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The Sprawling New 5-Star Lounge at Bahrain Airport Offers Travelers a Luxury Retreat Before They Fly

East meets West meets Middle East in the ultra-modern, first-class Pearl Lounge in Bahrain International Airport.

The new $1.1 billion terminal at Bahrain International Airport is roughly four times as large as the previous terminal. It was created as a Middle Eastern hub to handle 14 million passengers per year, many of them moving from regional aircraft to international flights.

The clean, modern design of the nearly mile-long terminal, with multi-story windows, immaculate polished stone floors and 104 check-in counters, has a beautiful centerpiece for first- and business-class passengers: The 29,000-square foot, 10-room Pearl Lounge.

The second-floor lounge is a far cry from the McDonald’s, TGI Fridays and local fast-food eateries in the terminal’s food court. It’s a sign of how both commercial airports and the largest business-aviation airports are trying to rebrand their facilities with luxurious enclaves.

Pearl Lounge Bahrain International Airport

The Library is one of the small spaces designed to be intimate, but as part of a much larger, interconnected complex.  Champalimaud Design

Bahrain, a small island nation sandwiched between Saudi Arabia and Qatar, and just a short flight from the United Arab Emirates, is competing with other better-known international airports to offer the most modern and upscale facilities for visitors.

And it’s winning. The Pearl Lounge recently gained a five-star rating from Skytrax, which ranks airport lounges based on 250 different hospitality criteria.

“You have people coming off all of these different airlines from Europe and the Middle East, and they might have long layovers between flights,” says Ed Bakos, CEO of Champalimaud Design in Manhattan, who oversaw the design with Tony Masters Design. “But the difference is that the Pearl Lounge is not branded to a particular airline. It’s branded to Bahrain.”

Pearl Lounge Bahrain International Airport

The long couches are designed to replicate a majlis, or local sitting room, where large groups gather to talk.  Courtesy Champalimaud Design

Champalimaud also designed Hudson Yards in Manhattan, the Hotel Belair in Los Angeles, and Raffles Hotel in Singapore.

The marching orders were to create an inviting contemporary space for multiple flyers, with local cultural references sprinkled throughout. “They really let us bring a fresh, outside perspective to what an airport lounge could be,” says Bakos, referring to the Bahrain Airport Company which operates the airport.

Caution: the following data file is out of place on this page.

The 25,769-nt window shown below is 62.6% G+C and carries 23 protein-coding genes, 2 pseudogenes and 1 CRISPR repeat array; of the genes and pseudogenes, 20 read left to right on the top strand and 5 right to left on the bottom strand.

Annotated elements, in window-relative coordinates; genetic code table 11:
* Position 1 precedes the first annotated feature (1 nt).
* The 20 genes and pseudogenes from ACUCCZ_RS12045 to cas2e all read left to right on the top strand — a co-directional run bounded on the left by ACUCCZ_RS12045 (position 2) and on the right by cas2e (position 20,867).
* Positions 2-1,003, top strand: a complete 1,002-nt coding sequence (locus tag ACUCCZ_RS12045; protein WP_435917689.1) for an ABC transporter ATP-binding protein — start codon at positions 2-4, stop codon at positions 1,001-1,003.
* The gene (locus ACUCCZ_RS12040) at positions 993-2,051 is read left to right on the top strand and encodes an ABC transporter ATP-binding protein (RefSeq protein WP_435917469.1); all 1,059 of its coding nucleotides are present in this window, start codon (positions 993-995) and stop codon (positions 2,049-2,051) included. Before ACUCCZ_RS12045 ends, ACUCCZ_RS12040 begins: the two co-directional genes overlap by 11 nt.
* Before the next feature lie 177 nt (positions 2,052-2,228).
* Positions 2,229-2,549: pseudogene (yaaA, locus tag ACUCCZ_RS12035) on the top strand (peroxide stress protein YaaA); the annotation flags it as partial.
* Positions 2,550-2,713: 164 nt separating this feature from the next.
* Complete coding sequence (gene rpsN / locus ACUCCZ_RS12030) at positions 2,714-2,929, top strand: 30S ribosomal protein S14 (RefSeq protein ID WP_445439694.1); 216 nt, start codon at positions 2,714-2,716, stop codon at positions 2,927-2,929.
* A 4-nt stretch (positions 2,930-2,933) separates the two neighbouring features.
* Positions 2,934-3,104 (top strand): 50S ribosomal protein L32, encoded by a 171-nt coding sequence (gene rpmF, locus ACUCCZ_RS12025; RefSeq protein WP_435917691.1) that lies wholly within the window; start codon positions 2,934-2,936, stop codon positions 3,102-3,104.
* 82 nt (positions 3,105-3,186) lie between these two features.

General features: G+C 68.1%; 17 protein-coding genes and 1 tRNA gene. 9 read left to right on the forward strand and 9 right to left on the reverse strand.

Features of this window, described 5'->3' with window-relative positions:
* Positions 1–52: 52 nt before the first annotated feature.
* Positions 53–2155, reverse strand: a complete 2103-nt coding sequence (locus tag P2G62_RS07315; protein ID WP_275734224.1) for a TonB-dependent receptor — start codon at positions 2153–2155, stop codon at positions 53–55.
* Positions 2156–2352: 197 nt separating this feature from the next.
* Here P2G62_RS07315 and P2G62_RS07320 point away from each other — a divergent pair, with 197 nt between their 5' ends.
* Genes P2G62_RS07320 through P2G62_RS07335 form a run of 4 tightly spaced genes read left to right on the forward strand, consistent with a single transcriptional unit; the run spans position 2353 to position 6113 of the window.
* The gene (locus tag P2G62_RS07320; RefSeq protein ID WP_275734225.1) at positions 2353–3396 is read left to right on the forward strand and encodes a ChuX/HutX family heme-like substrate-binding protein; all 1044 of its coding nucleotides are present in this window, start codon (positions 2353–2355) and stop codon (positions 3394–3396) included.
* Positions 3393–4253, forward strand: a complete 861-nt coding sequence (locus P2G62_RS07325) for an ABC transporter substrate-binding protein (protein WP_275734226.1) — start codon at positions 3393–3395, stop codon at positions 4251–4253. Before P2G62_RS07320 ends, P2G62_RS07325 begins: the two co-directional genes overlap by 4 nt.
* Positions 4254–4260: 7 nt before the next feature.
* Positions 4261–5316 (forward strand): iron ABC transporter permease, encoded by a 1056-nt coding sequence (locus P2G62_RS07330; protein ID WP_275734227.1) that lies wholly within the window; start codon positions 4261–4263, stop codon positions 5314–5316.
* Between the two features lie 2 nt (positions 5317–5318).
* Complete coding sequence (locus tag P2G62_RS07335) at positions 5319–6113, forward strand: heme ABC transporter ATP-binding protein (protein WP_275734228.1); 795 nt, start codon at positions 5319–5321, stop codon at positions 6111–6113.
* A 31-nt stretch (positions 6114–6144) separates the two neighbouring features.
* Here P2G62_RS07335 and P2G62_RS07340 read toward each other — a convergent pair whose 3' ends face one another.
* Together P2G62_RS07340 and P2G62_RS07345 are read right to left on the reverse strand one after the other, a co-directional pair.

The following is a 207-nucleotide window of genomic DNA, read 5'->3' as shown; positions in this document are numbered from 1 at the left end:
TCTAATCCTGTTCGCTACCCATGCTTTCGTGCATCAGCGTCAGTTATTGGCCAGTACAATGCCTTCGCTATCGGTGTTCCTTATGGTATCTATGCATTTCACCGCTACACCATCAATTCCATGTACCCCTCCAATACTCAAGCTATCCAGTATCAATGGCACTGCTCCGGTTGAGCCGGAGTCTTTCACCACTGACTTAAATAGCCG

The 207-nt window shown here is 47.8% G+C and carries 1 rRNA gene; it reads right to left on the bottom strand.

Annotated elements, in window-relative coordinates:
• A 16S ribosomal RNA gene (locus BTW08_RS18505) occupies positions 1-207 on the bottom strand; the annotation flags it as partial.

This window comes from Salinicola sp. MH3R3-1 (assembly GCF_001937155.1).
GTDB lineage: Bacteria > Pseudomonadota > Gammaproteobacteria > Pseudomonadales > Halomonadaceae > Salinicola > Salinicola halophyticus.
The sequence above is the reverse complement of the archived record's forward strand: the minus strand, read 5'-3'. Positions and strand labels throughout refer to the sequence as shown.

Pearl Lounge Bahrain International Airport

A coffee and tea shop, fine dining area and even a breakfast room are part of the design.  Courtesy Champalimaud Design

The size and scope are clearly the major differentiators between the Pearl Lounge and executive lounges from individual airlines. It’s designed to seat 450 guests, with a room for every type of traveler, whether it’s relaxing or playing games with the family, working through a business deal over a finger or two of 18-year-old Scotch, or reading a book in a quiet corner.

The Drawing room has a contemporary British feel about it, and beside is the Library, where a bar serves wines, beers, and cocktails. A Family Zone and Games Lounge is located to one side of the lounge. The Forno Italian live kitchen has freshly cooked pizza and pasta options, while the Tasting Room has hot and cold buffets, and more formal dining. The Parlor has all-day breakfasts. Showers, washrooms, and prayer rooms round out the lounge.

Pearl Lounge Bahrain International Airport

Modern meets Middle Eastern in this lounge with contemporary furniture, custom lighting and carpeting.  Courtesy Champalimaud Design


The idea was to create a “sky mansion,” says Bakos, with a series of guest experiences including a traditional majlis, or “sitting room” for people with similar interests. It’s defined by snake-like couches and abundant USB ports. The architect’s favorite is the Drawing room that offers views of the tarmac. “I’m a pilot and love the scale of the space and the way it relates to the tarmac,” he says.

The rooms have also been designed to flow into one another. “The social engineering that goes into crafting spaces that have intimacy but are within a group setting—that’s not always an easy thing to do, but I think we did it well here,” says Bakos.

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